I have engaged in many conversations about prayer over my years as a catechist. I cannot count the number of youth and adults who have admitted to me that they struggle in prayer. Again and again, they have intimated that they don’t really know how to pray beyond the rote statements that were handed to them as children.
Yet, no matter whether we were baptized just outside the delivery room as infants, or whether we came to the faith as adults, we have been taught of the necessity of prayer. So, many people rattle off quick Our Fathers, Hail Marys, Glory Bes, and blessings before meals without ever getting to real prayer. Yet, if people are to become disciples and enter into the “covenant drama” of God’s disclosure of Himself to our human hearts, each and every one of us must allow ourselves to be taken to the heights of prayer in ways that we have not known before (see CCC 2558 & 2567).
I would like to propose a new way to grow in prayer. Well, it actually is not a new way. Instead, it really is the recovery of a method that has been tested and found effective through many centuries, even before the inception of Christianity. Poetry is the avenue that I propose. By reading and pondering poetry, we can relate more fully to the God who deeply desires to relate to us and reveal beauty to us. We can plumb the depths and climb the heights that God has in store for us.
This idea of making poetry into prayer has ancient roots, as far back as the choral chants of Greek theater. Yet, it was in the Hebraic tradition that poetry became prayer in a specific way. The Psalms, ancient Hebrew poems mostly attributed to King David, became the prayer book for the worship of the Jewish people. These Psalms contain the gamut of human emotions: from love to despair; from joy to sorry; from cries for protection to cries for mercy after grave sin. My own relationship with God has deepened because of these prayers; and I have recommended the Psalms on many occasions to others who desire a similar deepening relationship.
The High Middle Ages of Church history also were an age of beautiful and epic poems. St. Thomas Aquinas developed poems that would be chanted as Eucharistic hymns meant to lead people to deeper devotion. Perhaps equally significant was the composition, in the early-1300s, of Dante’s Divine Comedy. The epic poem, often known as the greatest poem in history, has many intriguing and mystifying elements that cause readers to ponder the realities of Hell, purgative suffering, and the glory of Heaven. And the Divine Comedy (any one of its three major segments) provides new awareness each time it is read. A reader can remain rapt in prayer and meditation on those concepts for hours, days, or weeks at a time; and the poem beckons readers to peruse its words again and again.
Still, as the centuries have moved along, there is more wonderful poetry that serves to lead us into deeper prayer. T.S. Eliot once remarked, “Dante and Shakespeare divide the world between them. There is no third.” In the late-1500s and early-1600s, William Shakespeare wrote a series of 154 sonnets, many of which put to words the covenant drama between God and humanity. One jewel that is often overlooked is Sonnet 62, which examines the reality of original sin within a person’s heart; and the effect that sin has on human history.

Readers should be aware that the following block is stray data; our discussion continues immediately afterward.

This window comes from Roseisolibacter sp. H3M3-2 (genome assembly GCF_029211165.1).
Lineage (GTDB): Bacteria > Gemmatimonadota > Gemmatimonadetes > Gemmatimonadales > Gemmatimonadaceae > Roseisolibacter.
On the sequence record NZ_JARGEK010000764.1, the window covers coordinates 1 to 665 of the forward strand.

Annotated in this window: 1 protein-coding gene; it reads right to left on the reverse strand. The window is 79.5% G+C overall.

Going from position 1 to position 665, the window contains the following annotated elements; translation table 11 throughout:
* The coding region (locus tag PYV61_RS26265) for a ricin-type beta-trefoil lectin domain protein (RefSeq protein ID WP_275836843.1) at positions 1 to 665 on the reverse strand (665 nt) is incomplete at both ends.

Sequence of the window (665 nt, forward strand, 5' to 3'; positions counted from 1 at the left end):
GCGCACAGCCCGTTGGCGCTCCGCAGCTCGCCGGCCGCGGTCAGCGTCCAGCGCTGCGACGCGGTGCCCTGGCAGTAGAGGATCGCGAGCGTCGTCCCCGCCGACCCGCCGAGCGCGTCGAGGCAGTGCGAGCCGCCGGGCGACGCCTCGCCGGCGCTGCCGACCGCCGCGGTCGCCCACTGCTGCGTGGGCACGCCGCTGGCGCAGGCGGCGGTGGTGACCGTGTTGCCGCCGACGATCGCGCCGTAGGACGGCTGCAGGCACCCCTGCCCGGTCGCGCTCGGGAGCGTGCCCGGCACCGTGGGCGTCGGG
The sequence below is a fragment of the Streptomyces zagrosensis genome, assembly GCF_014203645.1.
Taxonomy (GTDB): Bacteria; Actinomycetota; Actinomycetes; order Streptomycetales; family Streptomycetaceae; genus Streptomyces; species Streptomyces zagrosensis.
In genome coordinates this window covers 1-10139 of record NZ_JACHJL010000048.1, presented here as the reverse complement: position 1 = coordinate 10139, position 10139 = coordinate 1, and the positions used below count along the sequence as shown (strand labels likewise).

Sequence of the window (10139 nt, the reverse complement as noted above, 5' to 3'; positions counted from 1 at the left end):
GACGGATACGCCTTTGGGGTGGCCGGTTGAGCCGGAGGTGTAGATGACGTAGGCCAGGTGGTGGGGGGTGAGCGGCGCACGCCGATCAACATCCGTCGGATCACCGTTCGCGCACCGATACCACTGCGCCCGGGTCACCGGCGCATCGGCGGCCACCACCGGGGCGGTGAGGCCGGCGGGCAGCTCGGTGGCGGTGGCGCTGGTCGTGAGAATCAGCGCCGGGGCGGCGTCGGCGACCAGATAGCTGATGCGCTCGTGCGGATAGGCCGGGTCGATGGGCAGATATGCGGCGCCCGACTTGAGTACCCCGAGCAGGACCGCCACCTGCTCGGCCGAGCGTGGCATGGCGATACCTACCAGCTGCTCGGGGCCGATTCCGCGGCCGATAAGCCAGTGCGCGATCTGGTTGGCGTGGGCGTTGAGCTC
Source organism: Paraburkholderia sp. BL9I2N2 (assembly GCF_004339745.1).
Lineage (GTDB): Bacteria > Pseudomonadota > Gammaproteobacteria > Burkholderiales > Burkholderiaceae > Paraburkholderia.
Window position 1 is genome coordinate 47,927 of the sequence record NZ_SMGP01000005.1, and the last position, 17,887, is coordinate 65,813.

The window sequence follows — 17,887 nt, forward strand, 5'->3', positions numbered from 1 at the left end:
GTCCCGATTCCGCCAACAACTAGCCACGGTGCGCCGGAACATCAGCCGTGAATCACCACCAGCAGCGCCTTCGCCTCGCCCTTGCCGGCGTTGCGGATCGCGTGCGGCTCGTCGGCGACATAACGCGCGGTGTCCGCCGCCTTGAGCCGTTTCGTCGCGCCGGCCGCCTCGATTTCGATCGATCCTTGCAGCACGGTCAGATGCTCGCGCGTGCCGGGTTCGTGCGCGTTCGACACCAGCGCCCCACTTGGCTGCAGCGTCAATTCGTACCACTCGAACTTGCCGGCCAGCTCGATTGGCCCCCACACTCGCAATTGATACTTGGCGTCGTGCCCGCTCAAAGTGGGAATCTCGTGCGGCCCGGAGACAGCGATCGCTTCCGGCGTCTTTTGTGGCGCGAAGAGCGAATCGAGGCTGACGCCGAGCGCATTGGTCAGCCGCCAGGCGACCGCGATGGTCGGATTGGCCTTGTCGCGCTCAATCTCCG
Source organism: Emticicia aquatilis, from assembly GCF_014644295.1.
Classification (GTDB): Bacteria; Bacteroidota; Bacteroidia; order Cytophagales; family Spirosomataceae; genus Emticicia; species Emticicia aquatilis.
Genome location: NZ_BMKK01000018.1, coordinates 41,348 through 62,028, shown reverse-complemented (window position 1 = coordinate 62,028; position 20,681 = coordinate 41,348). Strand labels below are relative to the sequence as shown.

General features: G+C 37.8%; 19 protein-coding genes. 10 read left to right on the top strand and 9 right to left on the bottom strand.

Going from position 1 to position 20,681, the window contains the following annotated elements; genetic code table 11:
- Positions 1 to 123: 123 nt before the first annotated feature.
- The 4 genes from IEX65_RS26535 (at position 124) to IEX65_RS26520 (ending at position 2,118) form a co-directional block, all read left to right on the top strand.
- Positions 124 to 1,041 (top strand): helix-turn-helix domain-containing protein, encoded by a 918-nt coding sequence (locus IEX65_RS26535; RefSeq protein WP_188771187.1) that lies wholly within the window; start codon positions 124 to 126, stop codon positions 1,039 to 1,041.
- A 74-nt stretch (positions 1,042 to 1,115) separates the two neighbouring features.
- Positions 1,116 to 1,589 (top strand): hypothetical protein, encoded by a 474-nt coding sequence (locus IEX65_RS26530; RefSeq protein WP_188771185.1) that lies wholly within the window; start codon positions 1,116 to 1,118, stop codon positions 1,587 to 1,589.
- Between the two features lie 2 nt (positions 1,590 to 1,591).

After Shakespeare, the English-speaking world continued to produce poetry that expressed great spiritual truths. In 1890, the mystic poet, Francis Thompson, wrote one of the English language’s greatest poems. “The Hound of Heaven” expresses the reality of a man fleeing and hiding from God through many years and in many ways; and the reality of God’s relentless pursuit that leads to restoration of right relationship and hope.
Early in the twentieth century, Gilbert Keith Chesterton proclaimed the beauty and coherence of the Catholic faith through the written word. Within his magnificent corpus of cultural commentary, there exist a number of epic historical poems, such as “The Ballad of the White Horse” and “Lepanto.” Aside from these epics, a few stand out as expressions of humanity’s covenant drama with God, such as “The Return of Eve,” which is an expression of God’s plan beautifully manifest in Mary of Nazareth, the mother of Jesus.
On our own side of the pond, one of America’s great theologians, Venerable Fulton Sheen, knew the value of poetry for expressing the covenant drama of the soul. He often quoted the poems of others in his writing and preaching. In addition to some of his favorite poems by others, Sheen penned poetry of his own that expressed his experience of the divine embrace. These were collected in a simple volume, published in 1967, called That Tremendous Love.
It is even possible to find poetry that edifies us and leads us straight to God’s heart in our world today. For example, Magnificat Magazine often includes poems as meditations on the Scripture readings; Integrated Catholic Life has a page called the “Catholic Poetry Room”; and the Word on Fire apostolate has begun recording Jonathan Roumie (the actor who plays Jesus in The Chosen) reading classic Catholic poetry. Readers and viewers can mine each of these sources for the written and spoken words that draw us “to adoration, to prayer, and to the love of God…” (CCC 2502).
The point of all this, however, is ultimately not to read or hear other people’s poetry. The ultimate outcome ought to be our own mystical poetry, our own expression of a covenant drama between God and each of us. Whether we publish poems like Dante, Shakespeare, Thompson, Chesterton, or Sheen is not the most important thing. The most important thing is to encounter the Divine and to have new and powerful ways of expressing our relationship with Him. That will allow each of us to live a uniquely poetic life that has the potential to impact the world.